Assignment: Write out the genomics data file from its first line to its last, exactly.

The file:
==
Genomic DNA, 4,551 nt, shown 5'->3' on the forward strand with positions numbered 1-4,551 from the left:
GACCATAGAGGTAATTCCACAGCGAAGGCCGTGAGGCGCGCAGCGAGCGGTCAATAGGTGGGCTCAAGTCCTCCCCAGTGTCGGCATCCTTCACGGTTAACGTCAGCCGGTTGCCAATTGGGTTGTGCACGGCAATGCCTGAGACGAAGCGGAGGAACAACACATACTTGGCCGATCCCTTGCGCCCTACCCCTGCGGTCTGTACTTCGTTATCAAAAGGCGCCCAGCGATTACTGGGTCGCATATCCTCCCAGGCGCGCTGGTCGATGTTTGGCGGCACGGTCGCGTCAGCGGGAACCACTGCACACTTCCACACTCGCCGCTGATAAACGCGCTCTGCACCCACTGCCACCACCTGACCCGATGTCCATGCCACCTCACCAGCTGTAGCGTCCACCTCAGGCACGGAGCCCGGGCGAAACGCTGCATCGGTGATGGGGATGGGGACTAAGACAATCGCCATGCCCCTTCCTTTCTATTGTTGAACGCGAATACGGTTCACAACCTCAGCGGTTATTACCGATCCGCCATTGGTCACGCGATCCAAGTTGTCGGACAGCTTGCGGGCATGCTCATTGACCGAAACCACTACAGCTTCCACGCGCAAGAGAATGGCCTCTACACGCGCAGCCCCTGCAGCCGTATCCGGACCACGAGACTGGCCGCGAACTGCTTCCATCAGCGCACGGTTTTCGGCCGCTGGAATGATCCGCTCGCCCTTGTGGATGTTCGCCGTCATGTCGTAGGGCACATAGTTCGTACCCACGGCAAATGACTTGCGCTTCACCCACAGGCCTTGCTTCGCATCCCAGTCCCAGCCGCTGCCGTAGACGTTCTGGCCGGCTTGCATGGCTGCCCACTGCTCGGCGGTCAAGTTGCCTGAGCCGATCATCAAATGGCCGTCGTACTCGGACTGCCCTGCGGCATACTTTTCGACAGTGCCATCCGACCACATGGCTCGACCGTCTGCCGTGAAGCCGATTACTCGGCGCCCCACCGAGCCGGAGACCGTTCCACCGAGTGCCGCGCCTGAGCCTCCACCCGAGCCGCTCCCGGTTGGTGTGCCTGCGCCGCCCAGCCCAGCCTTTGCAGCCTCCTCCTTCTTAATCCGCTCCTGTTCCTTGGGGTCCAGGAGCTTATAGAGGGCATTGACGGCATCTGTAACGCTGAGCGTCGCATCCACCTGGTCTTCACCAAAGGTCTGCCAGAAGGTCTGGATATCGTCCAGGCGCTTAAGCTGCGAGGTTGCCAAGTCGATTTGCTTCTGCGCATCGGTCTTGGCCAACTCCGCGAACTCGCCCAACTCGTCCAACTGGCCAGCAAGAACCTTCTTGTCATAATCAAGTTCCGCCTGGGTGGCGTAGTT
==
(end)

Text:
Genomic DNA, 4,551 nt, shown 5'->3' on the forward strand with positions numbered 1-4,551 from the left:
GACCATAGAGGTAATTCCACAGCGAAGGCCGTGAGGCGCGCAGCGAGCGGTCAATAGGTGGGCTCAAGTCCTCCCCAGTGTCGGCATCCTTCACGGTTAACGTCAGCCGGTTGCCAATTGGGTTGTGCACGGCAATGCCTGAGACGAAGCGGAGGAACAACACATACTTGGCCGATCCCTTGCGCCCTACCCCTGCGGTCTGTACTTCGTTATCAAAAGGCGCCCAGCGATTACTGGGTCGCATATCCTCCCAGGCGCGCTGGTCGATGTTTGGCGGCACGGTCGCGTCAGCGGGAACCACTGCACACTTCCACACTCGCCGCTGATAAACGCGCTCTGCACCCACTGCCACCACCTGACCCGATGTCCATGCCACCTCACCAGCTGTAGCGTCCACCTCAGGCACGGAGCCCGGGCGAAACGCTGCATCGGTGATGGGGATGGGGACTAAGACAATCGCCATGCCCCTTCCTTTCTATTGTTGAACGCGAATACGGTTCACAACCTCAGCGGTTATTACCGATCCGCCATTGGTCACGCGATCCAAGTTGTCGGACAGCTTGCGGGCATGCTCATTGACCGAAACCACTACAGCTTCCACGCGCAAGAGAATGGCCTCTACACGCGCAGCCCCTGCAGCCGTATCCGGACCACGAGACTGGCCGCGAACTGCTTCCATCAGCGCACGGTTTTCGGCCGCTGGAATGATCCGCTCGCCCTTGTGGATGTTCGCCGTCATGTCGTAGGGCACATAGTTCGTACCCACGGCAAATGACTTGCGCTTCACCCACAGGCCTTGCTTCGCATCCCAGTCCCAGCCGCTGCCGTAGACGTTCTGGCCGGCTTGCATGGCTGCCCACTGCTCGGCGGTCAAGTTGCCTGAGCCGATCATCAAATGGCCGTCGTACTCGGACTGCCCTGCGGCATACTTTTCGACAGTGCCATCCGACCACATGGCTCGACCGTCTGCCGTGAAGCCGATTACTCGGCGCCCCACCGAGCCGGAGACCGTTCCACCGAGTGCCGCGCCTGAGCCTCCACCCGAGCCGCTCCCGGTTGGTGTGCCTGCGCCGCCCAGCCCAGCCTTTGCAGCCTCCTCCTTCTTAATCCGCTCCTGTTCCTTGGGGTCCAGGAGCTTATAGAGGGCATTGACGGCATCTGTAACGCTGAGCGTCGCATCCACCTGGTCTTCACCAAAGGTCTGCCAGAAGGTCTGGATATCGTCCAGGCGCTTAAGCTGCGAGGTTGCCAAGTCGATTTGCTTCTGCGCATCGGTCTTGGCCAACTCCGCGAACTCGCCCAACTCGTCCAACTGGCCAGCAAGAACCTTCTTGTCATAATCAAGTTCCGCCTGGGTGGCGTAGTT